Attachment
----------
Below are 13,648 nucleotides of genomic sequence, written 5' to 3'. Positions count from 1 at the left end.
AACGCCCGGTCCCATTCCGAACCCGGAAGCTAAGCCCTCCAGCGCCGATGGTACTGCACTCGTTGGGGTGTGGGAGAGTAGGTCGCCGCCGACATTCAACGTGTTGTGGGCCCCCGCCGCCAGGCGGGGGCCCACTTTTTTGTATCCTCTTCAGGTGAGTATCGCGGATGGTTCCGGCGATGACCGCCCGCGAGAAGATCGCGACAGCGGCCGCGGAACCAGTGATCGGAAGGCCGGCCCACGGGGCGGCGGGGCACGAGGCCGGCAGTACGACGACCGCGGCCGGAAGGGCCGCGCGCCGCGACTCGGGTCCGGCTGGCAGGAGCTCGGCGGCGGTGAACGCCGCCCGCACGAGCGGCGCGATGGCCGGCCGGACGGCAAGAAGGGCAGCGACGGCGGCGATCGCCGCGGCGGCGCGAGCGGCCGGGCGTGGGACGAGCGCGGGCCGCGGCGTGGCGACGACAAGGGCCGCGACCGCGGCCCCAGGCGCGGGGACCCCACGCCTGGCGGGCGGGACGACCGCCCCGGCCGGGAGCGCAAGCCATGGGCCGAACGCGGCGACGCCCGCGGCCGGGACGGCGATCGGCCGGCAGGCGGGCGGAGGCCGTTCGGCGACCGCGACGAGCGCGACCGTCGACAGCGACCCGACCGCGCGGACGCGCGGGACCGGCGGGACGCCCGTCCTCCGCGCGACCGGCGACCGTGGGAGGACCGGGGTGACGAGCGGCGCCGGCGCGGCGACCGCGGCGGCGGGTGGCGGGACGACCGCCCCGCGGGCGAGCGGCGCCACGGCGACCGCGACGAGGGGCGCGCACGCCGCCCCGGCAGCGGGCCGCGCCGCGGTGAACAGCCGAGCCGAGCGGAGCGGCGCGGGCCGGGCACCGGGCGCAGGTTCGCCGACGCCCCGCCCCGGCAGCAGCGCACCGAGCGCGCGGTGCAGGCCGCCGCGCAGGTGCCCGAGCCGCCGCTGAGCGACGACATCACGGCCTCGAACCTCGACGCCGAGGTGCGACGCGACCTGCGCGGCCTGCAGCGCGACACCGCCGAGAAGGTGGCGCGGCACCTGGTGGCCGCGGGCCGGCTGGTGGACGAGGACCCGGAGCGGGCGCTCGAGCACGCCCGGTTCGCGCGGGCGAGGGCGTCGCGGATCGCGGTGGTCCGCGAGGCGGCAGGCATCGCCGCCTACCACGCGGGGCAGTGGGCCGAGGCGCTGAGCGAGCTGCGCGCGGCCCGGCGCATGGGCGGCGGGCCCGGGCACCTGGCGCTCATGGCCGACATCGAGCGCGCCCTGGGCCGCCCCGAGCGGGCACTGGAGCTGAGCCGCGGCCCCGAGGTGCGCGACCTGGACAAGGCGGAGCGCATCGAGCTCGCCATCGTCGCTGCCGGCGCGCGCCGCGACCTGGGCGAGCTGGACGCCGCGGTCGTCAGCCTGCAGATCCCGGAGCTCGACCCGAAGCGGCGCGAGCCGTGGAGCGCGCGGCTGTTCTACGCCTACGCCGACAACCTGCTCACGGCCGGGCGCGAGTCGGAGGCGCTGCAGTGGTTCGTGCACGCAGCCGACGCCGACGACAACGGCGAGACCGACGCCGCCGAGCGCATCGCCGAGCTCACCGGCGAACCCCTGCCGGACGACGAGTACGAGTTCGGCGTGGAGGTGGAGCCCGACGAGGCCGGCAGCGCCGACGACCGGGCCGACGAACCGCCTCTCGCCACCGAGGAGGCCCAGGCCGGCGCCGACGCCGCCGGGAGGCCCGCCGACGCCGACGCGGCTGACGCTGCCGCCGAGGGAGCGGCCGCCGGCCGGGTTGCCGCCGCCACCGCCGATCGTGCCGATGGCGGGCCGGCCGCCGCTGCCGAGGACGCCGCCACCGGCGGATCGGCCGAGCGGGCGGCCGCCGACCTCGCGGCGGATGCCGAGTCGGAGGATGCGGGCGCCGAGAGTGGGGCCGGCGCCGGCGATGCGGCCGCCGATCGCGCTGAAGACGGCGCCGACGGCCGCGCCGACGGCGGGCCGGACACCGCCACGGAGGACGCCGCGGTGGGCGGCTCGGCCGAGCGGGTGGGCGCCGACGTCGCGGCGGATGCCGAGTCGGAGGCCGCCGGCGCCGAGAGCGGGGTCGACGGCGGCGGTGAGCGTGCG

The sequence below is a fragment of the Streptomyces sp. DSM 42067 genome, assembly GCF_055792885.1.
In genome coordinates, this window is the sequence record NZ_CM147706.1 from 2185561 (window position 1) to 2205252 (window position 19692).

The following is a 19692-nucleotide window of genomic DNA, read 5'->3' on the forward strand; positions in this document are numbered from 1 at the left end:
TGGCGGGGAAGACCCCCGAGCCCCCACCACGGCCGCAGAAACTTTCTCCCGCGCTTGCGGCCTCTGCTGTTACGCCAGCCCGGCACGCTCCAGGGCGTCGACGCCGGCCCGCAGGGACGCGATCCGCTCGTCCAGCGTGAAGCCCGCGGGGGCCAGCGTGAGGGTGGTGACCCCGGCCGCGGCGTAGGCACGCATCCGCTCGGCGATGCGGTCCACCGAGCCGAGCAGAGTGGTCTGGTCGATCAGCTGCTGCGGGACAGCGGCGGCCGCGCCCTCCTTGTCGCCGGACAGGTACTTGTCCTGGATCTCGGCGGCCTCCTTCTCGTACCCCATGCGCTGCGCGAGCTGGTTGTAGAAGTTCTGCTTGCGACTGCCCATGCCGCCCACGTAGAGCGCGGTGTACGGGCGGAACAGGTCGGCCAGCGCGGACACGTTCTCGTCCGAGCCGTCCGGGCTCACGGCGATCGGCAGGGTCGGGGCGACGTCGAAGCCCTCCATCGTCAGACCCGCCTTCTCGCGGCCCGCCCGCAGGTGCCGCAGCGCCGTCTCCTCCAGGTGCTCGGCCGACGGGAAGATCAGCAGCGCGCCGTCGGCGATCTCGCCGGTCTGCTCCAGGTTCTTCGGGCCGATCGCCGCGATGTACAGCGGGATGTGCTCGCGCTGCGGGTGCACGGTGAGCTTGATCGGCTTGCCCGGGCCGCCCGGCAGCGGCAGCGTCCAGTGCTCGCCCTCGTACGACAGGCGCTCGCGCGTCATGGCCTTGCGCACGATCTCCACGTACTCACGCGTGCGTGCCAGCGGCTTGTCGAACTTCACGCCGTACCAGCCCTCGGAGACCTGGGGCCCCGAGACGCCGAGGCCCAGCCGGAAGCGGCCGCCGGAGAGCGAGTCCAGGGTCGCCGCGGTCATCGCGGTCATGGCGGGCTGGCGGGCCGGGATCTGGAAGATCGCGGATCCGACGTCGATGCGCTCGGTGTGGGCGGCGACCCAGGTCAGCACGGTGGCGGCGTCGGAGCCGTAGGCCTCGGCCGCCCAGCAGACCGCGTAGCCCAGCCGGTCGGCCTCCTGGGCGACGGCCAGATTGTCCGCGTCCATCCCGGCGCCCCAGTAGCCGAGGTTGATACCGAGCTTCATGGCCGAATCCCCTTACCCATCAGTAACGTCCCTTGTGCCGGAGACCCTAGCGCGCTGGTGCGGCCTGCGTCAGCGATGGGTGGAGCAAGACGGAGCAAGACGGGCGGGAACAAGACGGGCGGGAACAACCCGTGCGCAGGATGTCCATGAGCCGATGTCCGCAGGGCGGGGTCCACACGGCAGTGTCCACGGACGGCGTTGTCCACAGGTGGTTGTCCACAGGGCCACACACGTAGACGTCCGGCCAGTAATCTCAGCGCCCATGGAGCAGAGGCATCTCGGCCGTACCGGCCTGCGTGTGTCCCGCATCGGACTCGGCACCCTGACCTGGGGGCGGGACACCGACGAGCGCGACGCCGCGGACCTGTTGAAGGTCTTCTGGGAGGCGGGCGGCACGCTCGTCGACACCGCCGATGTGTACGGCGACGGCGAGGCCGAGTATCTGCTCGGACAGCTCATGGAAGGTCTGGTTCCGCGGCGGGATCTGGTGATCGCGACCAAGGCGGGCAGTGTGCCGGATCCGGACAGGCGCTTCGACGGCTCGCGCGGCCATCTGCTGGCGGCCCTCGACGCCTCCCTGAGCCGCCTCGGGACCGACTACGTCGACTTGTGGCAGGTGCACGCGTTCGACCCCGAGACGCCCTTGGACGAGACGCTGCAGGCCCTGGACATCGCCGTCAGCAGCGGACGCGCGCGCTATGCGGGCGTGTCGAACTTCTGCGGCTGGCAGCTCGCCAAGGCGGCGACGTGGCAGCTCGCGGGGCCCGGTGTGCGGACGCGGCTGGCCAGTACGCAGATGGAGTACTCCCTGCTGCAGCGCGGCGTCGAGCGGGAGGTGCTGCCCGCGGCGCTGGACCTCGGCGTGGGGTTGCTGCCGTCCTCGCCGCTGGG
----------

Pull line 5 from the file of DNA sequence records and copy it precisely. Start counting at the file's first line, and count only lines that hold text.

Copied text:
The following is a 19692-nucleotide window of genomic DNA, read 5'->3' on the forward strand; positions in this document are numbered from 1 at the left end: